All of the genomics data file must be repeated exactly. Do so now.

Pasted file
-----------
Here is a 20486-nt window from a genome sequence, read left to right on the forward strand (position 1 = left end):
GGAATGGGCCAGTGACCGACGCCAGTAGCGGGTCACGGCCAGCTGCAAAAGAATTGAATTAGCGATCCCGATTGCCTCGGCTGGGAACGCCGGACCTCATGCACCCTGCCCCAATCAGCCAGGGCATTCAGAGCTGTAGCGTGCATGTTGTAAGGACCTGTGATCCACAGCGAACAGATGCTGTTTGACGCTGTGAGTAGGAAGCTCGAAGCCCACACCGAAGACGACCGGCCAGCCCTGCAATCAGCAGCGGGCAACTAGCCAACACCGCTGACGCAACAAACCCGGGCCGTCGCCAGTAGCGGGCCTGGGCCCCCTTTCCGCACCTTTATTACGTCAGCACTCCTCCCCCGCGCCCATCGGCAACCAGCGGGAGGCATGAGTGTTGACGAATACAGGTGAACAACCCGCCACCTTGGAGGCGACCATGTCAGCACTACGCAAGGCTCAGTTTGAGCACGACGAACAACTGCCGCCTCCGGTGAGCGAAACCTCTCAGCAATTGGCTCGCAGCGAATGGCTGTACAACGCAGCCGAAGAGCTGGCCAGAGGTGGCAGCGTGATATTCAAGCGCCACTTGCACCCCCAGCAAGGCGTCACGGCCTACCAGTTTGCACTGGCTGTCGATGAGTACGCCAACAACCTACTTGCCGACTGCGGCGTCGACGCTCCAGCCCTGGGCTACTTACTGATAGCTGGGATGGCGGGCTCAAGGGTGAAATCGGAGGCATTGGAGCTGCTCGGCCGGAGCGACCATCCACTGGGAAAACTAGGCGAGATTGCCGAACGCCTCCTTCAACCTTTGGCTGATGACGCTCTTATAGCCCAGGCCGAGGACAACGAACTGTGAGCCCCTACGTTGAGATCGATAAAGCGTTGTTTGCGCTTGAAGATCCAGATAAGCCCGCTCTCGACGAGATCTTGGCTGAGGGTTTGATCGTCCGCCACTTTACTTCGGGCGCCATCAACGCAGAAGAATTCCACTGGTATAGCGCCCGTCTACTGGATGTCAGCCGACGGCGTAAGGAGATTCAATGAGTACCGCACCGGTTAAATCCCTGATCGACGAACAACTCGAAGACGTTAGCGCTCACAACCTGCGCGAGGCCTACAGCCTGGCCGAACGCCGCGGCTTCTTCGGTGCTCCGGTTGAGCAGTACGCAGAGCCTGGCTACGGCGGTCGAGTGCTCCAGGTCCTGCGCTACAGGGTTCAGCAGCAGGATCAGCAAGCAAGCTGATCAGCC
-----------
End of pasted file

Here is a 20486-nt window from a genome sequence, read left to right on the forward strand (position 1 = left end):
GGAATGGGCCAGTGACCGACGCCAGTAGCGGGTCACGGCCAGCTGCAAAAGAATTGAATTAGCGATCCCGATTGCCTCGGCTGGGAACGCCGGACCTCATGCACCCTGCCCCAATCAGCCAGGGCATTCAGAGCTGTAGCGTGCATGTTGTAAGGACCTGTGATCCACAGCGAACAGATGCTGTTTGACGCTGTGAGTAGGAAGCTCGAAGCCCACACCGAAGACGACCGGCCAGCCCTGCAATCAGCAGCGGGCAACTAGCCAACACCGCTGACGCAACAAACCCGGGCCGTCGCCAGTAGCGGGCCTGGGCCCCCTTTCCGCACCTTTATTACGTCAGCACTCCTCCCCCGCGCCCATCGGCAACCAGCGGGAGGCATGAGTGTTGACGAATACAGGTGAACAACCCGCCACCTTGGAGGCGACCATGTCAGCACTACGCAAGGCTCAGTTTGAGCACGACGAACAACTGCCGCCTCCGGTGAGCGAAACCTCTCAGCAATTGGCTCGCAGCGAATGGCTGTACAACGCAGCCGAAGAGCTGGCCAGAGGTGGCAGCGTGATATTCAAGCGCCACTTGCACCCCCAGCAAGGCGTCACGGCCTACCAGTTTGCACTGGCTGTCGATGAGTACGCCAACAACCTACTTGCCGACTGCGGCGTCGACGCTCCAGCCCTGGGCTACTTACTGATAGCTGGGATGGCGGGCTCAAGGGTGAAATCGGAGGCATTGGAGCTGCTCGGCCGGAGCGACCATCCACTGGGAAAACTAGGCGAGATTGCCGAACGCCTCCTTCAACCTTTGGCTGATGACGCTCTTATAGCCCAGGCCGAGGACAACGAACTGTGAGCCCCTACGTTGAGATCGATAAAGCGTTGTTTGCGCTTGAAGATCCAGATAAGCCCGCTCTCGACGAGATCTTGGCTGAGGGTTTGATCGTCCGCCACTTTACTTCGGGCGCCATCAACGCAGAAGAATTCCACTGGTATAGCGCCCGTCTACTGGATGTCAGCCGACGGCGTAAGGAGATTCAATGAGTACCGCACCGGTTAAATCCCTGATCGACGAACAACTCGAAGACGTTAGCGCTCACAACCTGCGCGAGGCCTACAGCCTGGCCGAACGCCGCGGCTTCTTCGGTGCTCCGGTTGAGCAGTACGCAGAGCCTGGCTACGGCGGTCGAGTGCTCCAGGTCCTGCGCTACAGGGTTCAGCAGCAGGATCAGCAAGCAAGCTGATCAGCC